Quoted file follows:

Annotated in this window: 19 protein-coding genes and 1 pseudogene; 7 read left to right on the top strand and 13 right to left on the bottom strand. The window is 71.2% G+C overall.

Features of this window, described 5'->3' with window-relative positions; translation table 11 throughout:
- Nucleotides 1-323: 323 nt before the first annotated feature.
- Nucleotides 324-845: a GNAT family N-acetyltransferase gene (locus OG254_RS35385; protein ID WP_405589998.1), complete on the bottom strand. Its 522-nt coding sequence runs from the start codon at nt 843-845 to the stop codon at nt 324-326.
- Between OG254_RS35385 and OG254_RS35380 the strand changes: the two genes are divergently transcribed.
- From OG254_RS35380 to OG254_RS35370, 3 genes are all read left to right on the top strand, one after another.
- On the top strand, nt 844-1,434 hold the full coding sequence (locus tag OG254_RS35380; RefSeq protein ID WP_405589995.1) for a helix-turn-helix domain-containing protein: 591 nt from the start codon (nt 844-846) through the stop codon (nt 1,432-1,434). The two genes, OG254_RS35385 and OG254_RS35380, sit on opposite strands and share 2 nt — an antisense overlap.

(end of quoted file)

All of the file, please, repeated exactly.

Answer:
Annotated in this window: 19 protein-coding genes and 1 pseudogene; 7 read left to right on the top strand and 13 right to left on the bottom strand. The window is 71.2% G+C overall.

Features of this window, described 5'->3' with window-relative positions; translation table 11 throughout:
- Nucleotides 1-323: 323 nt before the first annotated feature.
- Nucleotides 324-845: a GNAT family N-acetyltransferase gene (locus OG254_RS35385; protein ID WP_405589998.1), complete on the bottom strand. Its 522-nt coding sequence runs from the start codon at nt 843-845 to the stop codon at nt 324-326.
- Between OG254_RS35385 and OG254_RS35380 the strand changes: the two genes are divergently transcribed.
- From OG254_RS35380 to OG254_RS35370, 3 genes are all read left to right on the top strand, one after another.
- On the top strand, nt 844-1,434 hold the full coding sequence (locus tag OG254_RS35380; RefSeq protein ID WP_405589995.1) for a helix-turn-helix domain-containing protein: 591 nt from the start codon (nt 844-846) through the stop codon (nt 1,432-1,434). The two genes, OG254_RS35385 and OG254_RS35380, sit on opposite strands and share 2 nt — an antisense overlap.